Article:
One of the favorite recreational opportunities found in the North Bay area is fishing – bay fishing from a boat…bank fishing…wade fishing…pier fishing. Each has advantages and disadvantages compared to the others such as needed equipment and species of fish usually caught. Many may consider pier fishing to be for young or elderly fishermen or those who do not have a boat, but many excellent anglers can be found fishing from a pier. In the North Bay area, hurricane Harvey damaged most of the favorite fishing piers and destroyed some, including one at Holiday Beach.
Holiday Beach is an unincorporated community divided into Holiday Beach West and East by Highway 35 north of the Lyndon B. Johnson Causeway. Aransas Bay is on the west side of the bridge and Copano Bay on the east. Holiday Beach East lies along the northeast banks of Copano Bay. Approximately one-half of the small community are full-time residents while the others maintain vacation homes. As an unincorporated community, Holiday Beach is governed by a Property Owners Association (POA).
Laying along the coastline of Copano Bay, Holiday Beach includes natural marsh areas used by wintering whooping cranes. These marshes are included in the Texas Bays and Estuaries System as protected areas. Holiday Beach grew amid these protected areas and developed five canals, an office, a community building with a swimming pool, two boat ramps, a kayak park and a 365-foot fishing pier.
On August 25, 2017, few residents remained in Holiday Beach. Evacuations had been ordered for the community. President of the Holiday Beach POA, Doug Buster secured his property and assisted others in preparing for the category 4 storm before evacuating himself.
When Buster returned from San Antonio two days later, Holiday Beach was a disaster area. He said 50% of the houses were gone completely, reduced to a pile of rubble or severely damaged.
The remaining ones suffered shingle/roof damage. No home was left untouched. The community’s pool was the only part of the POA’s assets which remained undamaged.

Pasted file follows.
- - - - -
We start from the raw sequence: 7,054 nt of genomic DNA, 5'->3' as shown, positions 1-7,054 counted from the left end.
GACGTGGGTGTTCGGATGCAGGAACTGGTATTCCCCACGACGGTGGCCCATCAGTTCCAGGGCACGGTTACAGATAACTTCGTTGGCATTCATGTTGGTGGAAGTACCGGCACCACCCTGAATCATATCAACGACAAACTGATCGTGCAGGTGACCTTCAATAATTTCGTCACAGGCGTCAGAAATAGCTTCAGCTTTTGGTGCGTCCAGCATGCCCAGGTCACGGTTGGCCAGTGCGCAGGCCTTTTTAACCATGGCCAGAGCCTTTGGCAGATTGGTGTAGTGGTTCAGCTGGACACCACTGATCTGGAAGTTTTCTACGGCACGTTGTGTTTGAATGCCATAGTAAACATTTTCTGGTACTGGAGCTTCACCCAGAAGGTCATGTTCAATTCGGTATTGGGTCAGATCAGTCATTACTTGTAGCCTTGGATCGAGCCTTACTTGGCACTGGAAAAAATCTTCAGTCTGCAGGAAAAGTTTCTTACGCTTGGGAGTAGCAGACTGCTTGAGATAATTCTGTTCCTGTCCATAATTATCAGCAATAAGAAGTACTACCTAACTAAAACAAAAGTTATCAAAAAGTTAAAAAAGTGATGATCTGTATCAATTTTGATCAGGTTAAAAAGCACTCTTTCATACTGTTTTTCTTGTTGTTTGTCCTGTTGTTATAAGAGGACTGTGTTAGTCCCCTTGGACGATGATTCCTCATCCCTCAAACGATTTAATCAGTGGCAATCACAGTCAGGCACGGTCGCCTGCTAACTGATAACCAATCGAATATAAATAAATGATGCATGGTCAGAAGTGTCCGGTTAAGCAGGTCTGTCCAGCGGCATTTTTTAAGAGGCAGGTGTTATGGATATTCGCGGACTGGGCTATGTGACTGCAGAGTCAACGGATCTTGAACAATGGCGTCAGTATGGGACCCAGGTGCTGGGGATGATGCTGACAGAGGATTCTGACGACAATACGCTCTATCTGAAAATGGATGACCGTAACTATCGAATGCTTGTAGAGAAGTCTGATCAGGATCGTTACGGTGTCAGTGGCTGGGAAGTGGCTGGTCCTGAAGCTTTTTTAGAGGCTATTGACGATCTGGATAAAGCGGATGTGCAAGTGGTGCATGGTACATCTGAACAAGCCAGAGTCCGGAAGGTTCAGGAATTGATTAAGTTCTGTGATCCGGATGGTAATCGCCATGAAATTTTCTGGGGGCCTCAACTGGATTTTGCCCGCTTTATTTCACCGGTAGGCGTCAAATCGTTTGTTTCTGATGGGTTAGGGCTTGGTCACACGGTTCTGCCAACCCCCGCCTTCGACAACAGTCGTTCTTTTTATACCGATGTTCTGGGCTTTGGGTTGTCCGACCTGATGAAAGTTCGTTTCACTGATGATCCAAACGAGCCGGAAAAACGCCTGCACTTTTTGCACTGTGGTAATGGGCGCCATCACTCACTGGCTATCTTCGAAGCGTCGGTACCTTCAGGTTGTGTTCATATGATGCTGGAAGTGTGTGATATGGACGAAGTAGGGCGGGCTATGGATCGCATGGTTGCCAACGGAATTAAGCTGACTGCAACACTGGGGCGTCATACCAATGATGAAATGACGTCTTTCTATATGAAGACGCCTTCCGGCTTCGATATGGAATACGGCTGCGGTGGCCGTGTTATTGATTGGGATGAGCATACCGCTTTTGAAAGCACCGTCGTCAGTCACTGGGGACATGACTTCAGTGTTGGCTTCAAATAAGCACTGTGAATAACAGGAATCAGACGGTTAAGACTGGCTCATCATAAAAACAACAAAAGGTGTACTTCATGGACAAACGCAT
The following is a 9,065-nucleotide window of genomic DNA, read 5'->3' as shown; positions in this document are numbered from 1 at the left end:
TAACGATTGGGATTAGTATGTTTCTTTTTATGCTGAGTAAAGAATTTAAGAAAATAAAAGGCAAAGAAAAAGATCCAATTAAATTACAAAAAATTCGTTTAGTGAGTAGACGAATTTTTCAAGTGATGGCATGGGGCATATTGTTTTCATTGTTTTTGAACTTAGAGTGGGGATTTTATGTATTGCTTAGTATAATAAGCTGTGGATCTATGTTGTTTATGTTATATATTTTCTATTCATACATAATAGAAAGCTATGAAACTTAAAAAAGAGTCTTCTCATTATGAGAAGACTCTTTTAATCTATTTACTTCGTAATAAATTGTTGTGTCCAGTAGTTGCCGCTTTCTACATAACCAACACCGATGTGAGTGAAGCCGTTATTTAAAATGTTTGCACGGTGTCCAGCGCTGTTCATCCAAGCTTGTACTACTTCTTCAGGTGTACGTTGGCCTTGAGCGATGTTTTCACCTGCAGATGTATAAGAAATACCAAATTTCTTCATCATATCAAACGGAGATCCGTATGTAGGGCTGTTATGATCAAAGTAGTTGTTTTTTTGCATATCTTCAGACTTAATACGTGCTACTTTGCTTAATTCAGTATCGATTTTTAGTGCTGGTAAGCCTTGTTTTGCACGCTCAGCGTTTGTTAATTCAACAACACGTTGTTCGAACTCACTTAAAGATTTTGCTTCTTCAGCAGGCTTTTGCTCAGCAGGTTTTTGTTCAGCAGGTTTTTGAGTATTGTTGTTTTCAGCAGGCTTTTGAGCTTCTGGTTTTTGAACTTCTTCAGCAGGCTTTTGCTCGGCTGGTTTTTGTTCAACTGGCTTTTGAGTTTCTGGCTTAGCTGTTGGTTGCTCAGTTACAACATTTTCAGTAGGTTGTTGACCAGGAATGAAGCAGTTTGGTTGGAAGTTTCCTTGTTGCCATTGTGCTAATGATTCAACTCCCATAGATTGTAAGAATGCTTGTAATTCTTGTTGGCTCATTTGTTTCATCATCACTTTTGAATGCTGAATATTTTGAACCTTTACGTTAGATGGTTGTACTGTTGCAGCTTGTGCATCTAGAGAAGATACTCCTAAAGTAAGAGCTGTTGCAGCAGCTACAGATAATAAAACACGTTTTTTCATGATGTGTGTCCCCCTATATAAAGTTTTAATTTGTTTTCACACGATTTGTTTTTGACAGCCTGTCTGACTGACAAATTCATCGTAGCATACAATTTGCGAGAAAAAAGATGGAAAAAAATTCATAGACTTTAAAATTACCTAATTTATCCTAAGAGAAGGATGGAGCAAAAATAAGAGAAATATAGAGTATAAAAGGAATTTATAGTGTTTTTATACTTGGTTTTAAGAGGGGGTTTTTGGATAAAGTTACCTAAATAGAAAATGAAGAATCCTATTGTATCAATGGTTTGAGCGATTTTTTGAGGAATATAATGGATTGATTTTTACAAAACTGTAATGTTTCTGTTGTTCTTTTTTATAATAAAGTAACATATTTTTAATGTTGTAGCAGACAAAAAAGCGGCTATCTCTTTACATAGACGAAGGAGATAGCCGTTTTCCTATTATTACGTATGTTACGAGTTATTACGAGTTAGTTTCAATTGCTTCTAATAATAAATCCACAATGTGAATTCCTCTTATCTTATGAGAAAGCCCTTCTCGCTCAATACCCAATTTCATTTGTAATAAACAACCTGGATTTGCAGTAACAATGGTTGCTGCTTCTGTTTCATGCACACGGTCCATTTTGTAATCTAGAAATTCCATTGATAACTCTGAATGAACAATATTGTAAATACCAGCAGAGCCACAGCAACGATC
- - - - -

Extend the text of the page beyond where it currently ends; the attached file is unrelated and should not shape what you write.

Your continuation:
Buster said a resident who remained during the hurricane, described his observations. He said as Harvey’s winds first reached Holiday Beach, the waters from the canals were pushed into Copano Bay, leaving them dry. Then as the winds shifted, a 12-foot wall of water returned.
This swell of water from the west caused homes to be lifted from their foundations and annihilated the Holiday Beach fishing pier along with other private ones.
Most of the communities severely damaged by Harvey are incorporated cities with city employees to carry out the city property recovery efforts. Holiday Beach is depending on their POA officers and volunteers as they repair and rebuild. They are now proceeding with replacing their fishing pier. Volunteers are now building fences and setting poles at the pier park. Property owners are donating to their POA as they attempt to raise funds for the needed pier materials.
Terry Ermis has begun a Go Fund Me campaign for Holiday Beach Pier Materials. He invites anyone who supports the joy of fishing for this community to follow his updates and help as possible. Go to www.gofundme.com, Holiday Beach Pier Materials organized by Terry Ermis for more information.
Follow My Coastal World on social media or at www.mycoastalworld.com for future updates.
2 thoughts on “N 28°10.392′ W 97°01.084′ water, fish, no pier”
Sent from my iPad
LikeLiked by 1 person
Glad you found it interesting.
Comments are closed.